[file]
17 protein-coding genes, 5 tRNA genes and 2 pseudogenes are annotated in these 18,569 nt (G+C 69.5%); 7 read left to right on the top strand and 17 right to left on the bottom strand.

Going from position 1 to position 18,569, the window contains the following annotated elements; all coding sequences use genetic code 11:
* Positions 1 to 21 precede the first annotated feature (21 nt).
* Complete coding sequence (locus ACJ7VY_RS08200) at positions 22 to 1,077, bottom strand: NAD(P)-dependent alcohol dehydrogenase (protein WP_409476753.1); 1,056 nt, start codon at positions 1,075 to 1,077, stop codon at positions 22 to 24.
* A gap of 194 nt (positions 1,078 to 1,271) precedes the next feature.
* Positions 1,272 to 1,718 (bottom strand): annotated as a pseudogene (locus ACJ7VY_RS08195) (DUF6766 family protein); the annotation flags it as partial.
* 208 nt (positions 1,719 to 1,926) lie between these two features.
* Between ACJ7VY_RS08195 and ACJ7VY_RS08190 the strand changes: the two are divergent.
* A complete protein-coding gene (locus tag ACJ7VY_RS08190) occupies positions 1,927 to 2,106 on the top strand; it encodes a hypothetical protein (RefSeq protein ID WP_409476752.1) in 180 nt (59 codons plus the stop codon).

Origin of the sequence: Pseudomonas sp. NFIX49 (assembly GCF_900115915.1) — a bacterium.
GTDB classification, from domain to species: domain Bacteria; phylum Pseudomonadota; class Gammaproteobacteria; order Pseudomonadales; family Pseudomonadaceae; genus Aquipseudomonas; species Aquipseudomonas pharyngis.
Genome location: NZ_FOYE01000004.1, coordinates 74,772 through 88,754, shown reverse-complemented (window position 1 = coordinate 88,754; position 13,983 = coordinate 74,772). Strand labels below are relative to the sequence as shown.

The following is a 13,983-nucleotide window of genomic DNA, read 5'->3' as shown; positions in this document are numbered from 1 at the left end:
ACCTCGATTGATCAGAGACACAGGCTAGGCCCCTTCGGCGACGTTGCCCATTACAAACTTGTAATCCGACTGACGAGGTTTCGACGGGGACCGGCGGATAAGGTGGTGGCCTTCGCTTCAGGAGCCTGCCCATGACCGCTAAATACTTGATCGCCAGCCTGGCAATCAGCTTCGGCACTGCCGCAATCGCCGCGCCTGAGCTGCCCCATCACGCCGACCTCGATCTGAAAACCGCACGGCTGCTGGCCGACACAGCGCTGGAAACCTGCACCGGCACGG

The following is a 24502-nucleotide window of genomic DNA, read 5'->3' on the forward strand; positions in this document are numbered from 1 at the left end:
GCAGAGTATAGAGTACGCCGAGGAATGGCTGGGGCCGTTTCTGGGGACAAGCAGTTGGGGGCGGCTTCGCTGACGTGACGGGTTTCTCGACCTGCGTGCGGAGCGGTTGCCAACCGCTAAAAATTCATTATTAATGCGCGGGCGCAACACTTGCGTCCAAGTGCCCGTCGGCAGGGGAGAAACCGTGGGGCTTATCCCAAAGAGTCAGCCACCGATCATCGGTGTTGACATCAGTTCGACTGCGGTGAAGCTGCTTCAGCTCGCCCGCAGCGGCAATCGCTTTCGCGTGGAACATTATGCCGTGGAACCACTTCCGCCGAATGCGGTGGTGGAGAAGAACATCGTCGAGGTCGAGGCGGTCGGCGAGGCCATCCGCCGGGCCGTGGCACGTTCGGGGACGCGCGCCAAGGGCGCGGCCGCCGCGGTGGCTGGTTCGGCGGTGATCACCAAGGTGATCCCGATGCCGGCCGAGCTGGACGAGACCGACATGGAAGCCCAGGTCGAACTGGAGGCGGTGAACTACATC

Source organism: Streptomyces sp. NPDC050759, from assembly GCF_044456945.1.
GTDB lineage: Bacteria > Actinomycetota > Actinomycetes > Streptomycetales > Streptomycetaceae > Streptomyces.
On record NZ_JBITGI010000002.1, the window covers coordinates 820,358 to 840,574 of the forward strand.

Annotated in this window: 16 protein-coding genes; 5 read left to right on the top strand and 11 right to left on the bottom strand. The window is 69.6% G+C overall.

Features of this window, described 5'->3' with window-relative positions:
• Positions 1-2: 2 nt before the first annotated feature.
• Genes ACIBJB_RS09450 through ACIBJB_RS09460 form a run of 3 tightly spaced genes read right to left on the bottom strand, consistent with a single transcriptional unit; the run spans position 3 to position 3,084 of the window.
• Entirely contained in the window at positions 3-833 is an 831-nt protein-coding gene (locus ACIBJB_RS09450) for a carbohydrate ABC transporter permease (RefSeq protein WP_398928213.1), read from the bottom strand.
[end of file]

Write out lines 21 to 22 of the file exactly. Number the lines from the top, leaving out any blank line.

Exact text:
Features of this window, described 5'->3' with window-relative positions:
• Positions 1-2: 2 nt before the first annotated feature.